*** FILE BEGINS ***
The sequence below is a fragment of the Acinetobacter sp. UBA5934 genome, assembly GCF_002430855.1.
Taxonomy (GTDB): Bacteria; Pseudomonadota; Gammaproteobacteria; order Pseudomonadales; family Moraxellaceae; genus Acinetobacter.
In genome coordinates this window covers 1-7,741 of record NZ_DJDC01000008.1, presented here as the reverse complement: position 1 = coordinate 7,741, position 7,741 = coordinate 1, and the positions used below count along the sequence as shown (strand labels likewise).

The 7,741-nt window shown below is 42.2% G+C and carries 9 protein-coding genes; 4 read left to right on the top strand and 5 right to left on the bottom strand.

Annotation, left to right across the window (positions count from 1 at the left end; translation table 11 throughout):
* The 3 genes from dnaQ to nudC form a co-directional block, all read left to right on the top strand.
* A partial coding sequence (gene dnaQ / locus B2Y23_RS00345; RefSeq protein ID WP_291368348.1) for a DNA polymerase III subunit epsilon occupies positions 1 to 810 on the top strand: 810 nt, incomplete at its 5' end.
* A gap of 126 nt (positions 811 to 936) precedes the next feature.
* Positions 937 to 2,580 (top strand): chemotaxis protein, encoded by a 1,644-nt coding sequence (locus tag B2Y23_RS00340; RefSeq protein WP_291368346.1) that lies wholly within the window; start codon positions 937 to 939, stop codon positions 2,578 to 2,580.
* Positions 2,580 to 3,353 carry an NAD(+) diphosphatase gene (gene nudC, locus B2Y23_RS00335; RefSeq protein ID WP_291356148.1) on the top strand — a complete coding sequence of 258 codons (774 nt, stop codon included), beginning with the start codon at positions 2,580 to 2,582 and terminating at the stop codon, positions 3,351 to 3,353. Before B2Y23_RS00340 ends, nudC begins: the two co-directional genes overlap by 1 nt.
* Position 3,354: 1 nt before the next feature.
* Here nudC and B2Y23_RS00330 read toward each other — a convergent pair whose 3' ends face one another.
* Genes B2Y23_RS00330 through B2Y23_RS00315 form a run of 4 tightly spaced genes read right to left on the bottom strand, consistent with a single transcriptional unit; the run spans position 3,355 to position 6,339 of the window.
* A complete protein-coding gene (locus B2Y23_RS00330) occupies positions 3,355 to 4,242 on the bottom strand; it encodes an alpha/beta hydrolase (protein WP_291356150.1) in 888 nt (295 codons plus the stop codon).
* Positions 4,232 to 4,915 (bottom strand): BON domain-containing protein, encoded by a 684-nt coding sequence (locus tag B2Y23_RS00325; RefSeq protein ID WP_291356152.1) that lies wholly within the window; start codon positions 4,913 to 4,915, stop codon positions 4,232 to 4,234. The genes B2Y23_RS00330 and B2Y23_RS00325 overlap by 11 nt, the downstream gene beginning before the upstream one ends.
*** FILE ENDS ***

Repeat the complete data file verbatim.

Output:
The sequence below is a fragment of the Acinetobacter sp. UBA5934 genome, assembly GCF_002430855.1.
Taxonomy (GTDB): Bacteria; Pseudomonadota; Gammaproteobacteria; order Pseudomonadales; family Moraxellaceae; genus Acinetobacter.
In genome coordinates this window covers 1-7,741 of record NZ_DJDC01000008.1, presented here as the reverse complement: position 1 = coordinate 7,741, position 7,741 = coordinate 1, and the positions used below count along the sequence as shown (strand labels likewise).

The 7,741-nt window shown below is 42.2% G+C and carries 9 protein-coding genes; 4 read left to right on the top strand and 5 right to left on the bottom strand.

Annotation, left to right across the window (positions count from 1 at the left end; translation table 11 throughout):
* The 3 genes from dnaQ to nudC form a co-directional block, all read left to right on the top strand.
* A partial coding sequence (gene dnaQ / locus B2Y23_RS00345; RefSeq protein ID WP_291368348.1) for a DNA polymerase III subunit epsilon occupies positions 1 to 810 on the top strand: 810 nt, incomplete at its 5' end.
* A gap of 126 nt (positions 811 to 936) precedes the next feature.
* Positions 937 to 2,580 (top strand): chemotaxis protein, encoded by a 1,644-nt coding sequence (locus tag B2Y23_RS00340; RefSeq protein WP_291368346.1) that lies wholly within the window; start codon positions 937 to 939, stop codon positions 2,578 to 2,580.
* Positions 2,580 to 3,353 carry an NAD(+) diphosphatase gene (gene nudC, locus B2Y23_RS00335; RefSeq protein ID WP_291356148.1) on the top strand — a complete coding sequence of 258 codons (774 nt, stop codon included), beginning with the start codon at positions 2,580 to 2,582 and terminating at the stop codon, positions 3,351 to 3,353. Before B2Y23_RS00340 ends, nudC begins: the two co-directional genes overlap by 1 nt.
* Position 3,354: 1 nt before the next feature.
* Here nudC and B2Y23_RS00330 read toward each other — a convergent pair whose 3' ends face one another.
* Genes B2Y23_RS00330 through B2Y23_RS00315 form a run of 4 tightly spaced genes read right to left on the bottom strand, consistent with a single transcriptional unit; the run spans position 3,355 to position 6,339 of the window.
* A complete protein-coding gene (locus B2Y23_RS00330) occupies positions 3,355 to 4,242 on the bottom strand; it encodes an alpha/beta hydrolase (protein WP_291356150.1) in 888 nt (295 codons plus the stop codon).
* Positions 4,232 to 4,915 (bottom strand): BON domain-containing protein, encoded by a 684-nt coding sequence (locus tag B2Y23_RS00325; RefSeq protein ID WP_291356152.1) that lies wholly within the window; start codon positions 4,913 to 4,915, stop codon positions 4,232 to 4,234. The genes B2Y23_RS00330 and B2Y23_RS00325 overlap by 11 nt, the downstream gene beginning before the upstream one ends.